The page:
Jet vs. Interac… FIGHT!


Round 1: The Process

In my mind, this fight scenario is indicative of the fight between government-run and private run companies in Japan at present. I’m not much for politics in my own backyard, let alone a foreign nation but I can understand the importance of this battle. From what I gather, the recent political switch over that happened recently has sent Japan in a more private direction. Basically, the government will be made smaller, its many sub-company’s made private like the post offices and so on.

What does any of this have to do with JET and Interac? Everything. As I have viewed thus far, JET has been the reigning giant when it comes to the placement of ALT’s (Assistant Language Teachers). There are several factors that feed this such as being the best paid ALT job out there (for someone with no experience, new to the country, etc.) and loads of assistance from the company, both financial as well as psychological. It is, by far the most recommended, well funded, stable ALT placement company.

So why would anyone bother with Interac? Because if JET’s doors were any tighter to squeeze through, they’d be making diamonds from coal in there. The first and second times I applied to JET (2008 and 2009), the process began as early as late August/early September. I was informed of whether I was coming for an interview around December and then the actual interview was in the heart of NYC in mid February. THEN I waited another couple of months to find out I was put on the Alternate list (basically, if you’re on an alternate list, they want you but there just isn’t enough room on the short list for everyone). The application process alone is demanding. Attention to details, concise but informative answers, and getting that app in as early as possible is what’s going to get the win. The interview… I usually do well in those situations and I don’t think that I did poorly but I’m not a teacher. I have loads of experience working with children but not with pretend teaching with 3 stern interviewers. But they want the best of the best so I don’t blame them. Thankfully, for any new applicants they have now shortened the process by at least a month or so and I believe their eventual goal is to make it almost completely online based, like Interac. For now, expect to give them EVERYTHING up front in the application. There is no real back and forth. They evaluate everyone at one time and if you don’t measure up on paper first, they don’t even bother talking to you.

Like I explained in the previous post, Interac’s process was quick, to the point and fairly painless. Many of the questions and paper documents needed for visa and other things are not requested until the interview process is underway. And the interview doesn’t happen until you’re first screened over the phone by a recruiter after you’ve submitted the application online. I feel that these steps create a much less stressful experience. Much less time is wasted in this way. Something like this:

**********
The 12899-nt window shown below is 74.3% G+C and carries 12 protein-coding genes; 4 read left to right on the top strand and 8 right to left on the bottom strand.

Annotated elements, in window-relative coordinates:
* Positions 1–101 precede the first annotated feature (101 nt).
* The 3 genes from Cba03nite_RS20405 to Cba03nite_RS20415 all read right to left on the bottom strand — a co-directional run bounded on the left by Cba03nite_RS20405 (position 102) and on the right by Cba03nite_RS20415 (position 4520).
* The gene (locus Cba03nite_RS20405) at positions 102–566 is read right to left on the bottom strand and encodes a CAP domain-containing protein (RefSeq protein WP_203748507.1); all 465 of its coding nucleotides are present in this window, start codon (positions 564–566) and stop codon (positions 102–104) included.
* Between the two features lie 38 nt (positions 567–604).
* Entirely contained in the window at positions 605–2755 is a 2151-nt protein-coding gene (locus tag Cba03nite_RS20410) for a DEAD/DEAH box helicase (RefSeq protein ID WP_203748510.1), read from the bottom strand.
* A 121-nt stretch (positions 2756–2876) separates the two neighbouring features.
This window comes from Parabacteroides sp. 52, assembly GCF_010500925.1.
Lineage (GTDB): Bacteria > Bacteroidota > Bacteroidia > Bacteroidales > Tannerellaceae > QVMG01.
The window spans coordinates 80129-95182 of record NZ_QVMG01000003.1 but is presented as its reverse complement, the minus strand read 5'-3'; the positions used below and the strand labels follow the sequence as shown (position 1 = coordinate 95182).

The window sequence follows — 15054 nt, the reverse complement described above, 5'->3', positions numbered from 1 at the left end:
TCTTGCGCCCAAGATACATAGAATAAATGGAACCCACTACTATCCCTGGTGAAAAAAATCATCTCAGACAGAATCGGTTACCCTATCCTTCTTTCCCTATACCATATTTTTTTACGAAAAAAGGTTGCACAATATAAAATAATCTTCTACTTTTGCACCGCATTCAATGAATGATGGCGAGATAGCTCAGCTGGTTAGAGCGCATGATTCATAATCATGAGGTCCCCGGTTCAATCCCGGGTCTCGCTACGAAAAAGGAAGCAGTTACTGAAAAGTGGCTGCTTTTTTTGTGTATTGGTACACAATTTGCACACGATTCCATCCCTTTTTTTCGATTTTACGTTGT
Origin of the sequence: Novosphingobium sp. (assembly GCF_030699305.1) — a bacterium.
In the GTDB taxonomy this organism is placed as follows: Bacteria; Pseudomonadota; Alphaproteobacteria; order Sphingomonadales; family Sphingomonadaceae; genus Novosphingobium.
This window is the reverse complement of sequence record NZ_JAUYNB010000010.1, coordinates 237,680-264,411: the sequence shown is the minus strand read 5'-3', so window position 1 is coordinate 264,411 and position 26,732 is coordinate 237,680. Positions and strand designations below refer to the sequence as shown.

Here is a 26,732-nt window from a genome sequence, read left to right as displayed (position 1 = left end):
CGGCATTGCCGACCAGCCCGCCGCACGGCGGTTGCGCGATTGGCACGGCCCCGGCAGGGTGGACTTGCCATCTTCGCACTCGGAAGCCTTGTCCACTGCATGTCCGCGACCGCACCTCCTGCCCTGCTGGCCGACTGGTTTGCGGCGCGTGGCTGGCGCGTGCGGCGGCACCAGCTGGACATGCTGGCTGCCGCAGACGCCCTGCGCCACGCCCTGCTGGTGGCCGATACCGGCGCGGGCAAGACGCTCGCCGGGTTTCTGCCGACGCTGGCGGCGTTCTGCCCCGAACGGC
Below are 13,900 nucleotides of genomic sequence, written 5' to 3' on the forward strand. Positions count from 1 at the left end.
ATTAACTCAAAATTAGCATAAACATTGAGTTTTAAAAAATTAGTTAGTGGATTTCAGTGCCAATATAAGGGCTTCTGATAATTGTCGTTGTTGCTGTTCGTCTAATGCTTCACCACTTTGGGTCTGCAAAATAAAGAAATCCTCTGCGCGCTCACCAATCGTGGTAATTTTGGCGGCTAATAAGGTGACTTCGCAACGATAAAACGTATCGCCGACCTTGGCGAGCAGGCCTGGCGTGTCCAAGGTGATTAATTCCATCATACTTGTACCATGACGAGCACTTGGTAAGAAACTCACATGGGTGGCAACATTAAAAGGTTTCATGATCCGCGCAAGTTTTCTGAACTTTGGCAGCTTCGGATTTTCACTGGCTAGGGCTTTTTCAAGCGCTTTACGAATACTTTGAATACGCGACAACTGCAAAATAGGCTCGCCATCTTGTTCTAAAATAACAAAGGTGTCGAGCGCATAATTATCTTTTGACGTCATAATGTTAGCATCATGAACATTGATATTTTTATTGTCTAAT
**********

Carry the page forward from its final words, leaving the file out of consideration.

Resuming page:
Applicant: “Hi, I’m interested in this position. Here is my resume and reference list.”  1 day to a couple of weeks pass

Recruiter: “Hi, you meet our basic requirements. I will now ask a series of questions to ensure you are competent…. Congratulations! You have passed the initial screening. Let’s setup an interview date.”  Several days to several weeks pass

Applicant: “I have come to this professional interview, prepared to perform under pressure for a video interview (to be sent to Japanese clients), interact with fellow applicants in a group setting, and interview privately. I conduct myself formally, expressively, and with confidence.” 3-4 weeks pass

Recruiter: “Congratulations once again! Here is your letter of an offer of employment. This is your estimated start date (either early April or July).”

I actually enjoyed the interview itself because it’s a group process all except for the 30 minute private interview at the end. It took all day for me since I opted to go next to last… because I’m such a nice person. Nearly 10 hours, not including drive time which was a hike. Still worth it. I hope I’ll get to meet some of my cohorts again at the orientation. All good people. It was almost comical because we all agreed that every single one of us there was good choice. Everyone had different strengths and weaknesses and we seemed to compliment each other very well.

In summary of the processes, JET can take anywhere from 11 to 16 months to finally get placed where as Interac takes a minimum of 6 and a max of 10 months to place. For Round 1, my winner is undoubtedly Interac. Stay tuned next time for Round 2: Placement.

With love – M


6 responses »

  1. I’ve had great experiences with the hiring process with Interac so far. I don’t ship out until March, but so far the interviews, email support, and phone conversations have been very supportive. The process overall has been short and I haven’t really had any problems to speak of. I’m glad I didn’t apply to JET actually because the application process is so long, intense, and competitive. In the end I really don’t think it’s worth it.

    • I totally agree. Interac has been fabulous for me as well. Any little problems I’ve had thus far have been taking care of quickly and without incident. I have a friend who is working through JET in Tokushima right now and she has agreed to write some guest posts for me to help tell the story from a JET’s perspective. I think it’s interesting that there used to be so many more programs like these and why it’s primarily down to these last two giants.

    • Yes, you’re right. I thought I mentioned it in there that it’s government run but I may have meant to put it in the next post. Thank you for saying something. I wouldn’t want anyone to be confused on that part.

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